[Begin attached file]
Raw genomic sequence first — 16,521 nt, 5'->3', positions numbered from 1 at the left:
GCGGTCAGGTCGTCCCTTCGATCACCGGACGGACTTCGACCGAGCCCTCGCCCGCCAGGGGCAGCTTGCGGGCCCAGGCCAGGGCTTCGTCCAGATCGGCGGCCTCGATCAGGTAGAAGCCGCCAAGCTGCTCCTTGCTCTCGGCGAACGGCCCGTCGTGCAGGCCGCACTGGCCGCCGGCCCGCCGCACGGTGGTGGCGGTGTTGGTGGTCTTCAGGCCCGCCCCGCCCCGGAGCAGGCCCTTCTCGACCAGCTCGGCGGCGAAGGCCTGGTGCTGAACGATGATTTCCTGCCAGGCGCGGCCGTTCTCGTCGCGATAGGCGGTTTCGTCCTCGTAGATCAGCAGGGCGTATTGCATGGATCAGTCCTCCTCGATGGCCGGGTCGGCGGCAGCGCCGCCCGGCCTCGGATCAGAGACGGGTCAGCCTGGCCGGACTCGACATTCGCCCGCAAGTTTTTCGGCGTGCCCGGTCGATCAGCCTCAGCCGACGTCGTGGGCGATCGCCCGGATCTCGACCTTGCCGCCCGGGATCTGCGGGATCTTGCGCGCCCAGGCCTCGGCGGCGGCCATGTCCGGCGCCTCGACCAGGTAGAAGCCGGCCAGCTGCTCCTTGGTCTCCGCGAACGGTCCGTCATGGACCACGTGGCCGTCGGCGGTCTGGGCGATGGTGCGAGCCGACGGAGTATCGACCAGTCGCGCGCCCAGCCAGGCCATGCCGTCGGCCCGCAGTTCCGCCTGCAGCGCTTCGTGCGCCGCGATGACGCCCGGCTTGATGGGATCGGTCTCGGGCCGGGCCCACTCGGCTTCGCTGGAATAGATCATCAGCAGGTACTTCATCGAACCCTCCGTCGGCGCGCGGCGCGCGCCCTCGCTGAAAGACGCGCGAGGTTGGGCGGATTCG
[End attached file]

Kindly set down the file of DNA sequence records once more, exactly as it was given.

Raw genomic sequence first — 16,521 nt, 5'->3', positions numbered from 1 at the left:
GCGGTCAGGTCGTCCCTTCGATCACCGGACGGACTTCGACCGAGCCCTCGCCCGCCAGGGGCAGCTTGCGGGCCCAGGCCAGGGCTTCGTCCAGATCGGCGGCCTCGATCAGGTAGAAGCCGCCAAGCTGCTCCTTGCTCTCGGCGAACGGCCCGTCGTGCAGGCCGCACTGGCCGCCGGCCCGCCGCACGGTGGTGGCGGTGTTGGTGGTCTTCAGGCCCGCCCCGCCCCGGAGCAGGCCCTTCTCGACCAGCTCGGCGGCGAAGGCCTGGTGCTGAACGATGATTTCCTGCCAGGCGCGGCCGTTCTCGTCGCGATAGGCGGTTTCGTCCTCGTAGATCAGCAGGGCGTATTGCATGGATCAGTCCTCCTCGATGGCCGGGTCGGCGGCAGCGCCGCCCGGCCTCGGATCAGAGACGGGTCAGCCTGGCCGGACTCGACATTCGCCCGCAAGTTTTTCGGCGTGCCCGGTCGATCAGCCTCAGCCGACGTCGTGGGCGATCGCCCGGATCTCGACCTTGCCGCCCGGGATCTGCGGGATCTTGCGCGCCCAGGCCTCGGCGGCGGCCATGTCCGGCGCCTCGACCAGGTAGAAGCCGGCCAGCTGCTCCTTGGTCTCCGCGAACGGTCCGTCATGGACCACGTGGCCGTCGGCGGTCTGGGCGATGGTGCGAGCCGACGGAGTATCGACCAGTCGCGCGCCCAGCCAGGCCATGCCGTCGGCCCGCAGTTCCGCCTGCAGCGCTTCGTGCGCCGCGATGACGCCCGGCTTGATGGGATCGGTCTCGGGCCGGGCCCACTCGGCTTCGCTGGAATAGATCATCAGCAGGTACTTCATCGAACCCTCCGTCGGCGCGCGGCGCGCGCCCTCGCTGAAAGACGCGCGAGGTTGGGCGGATTCG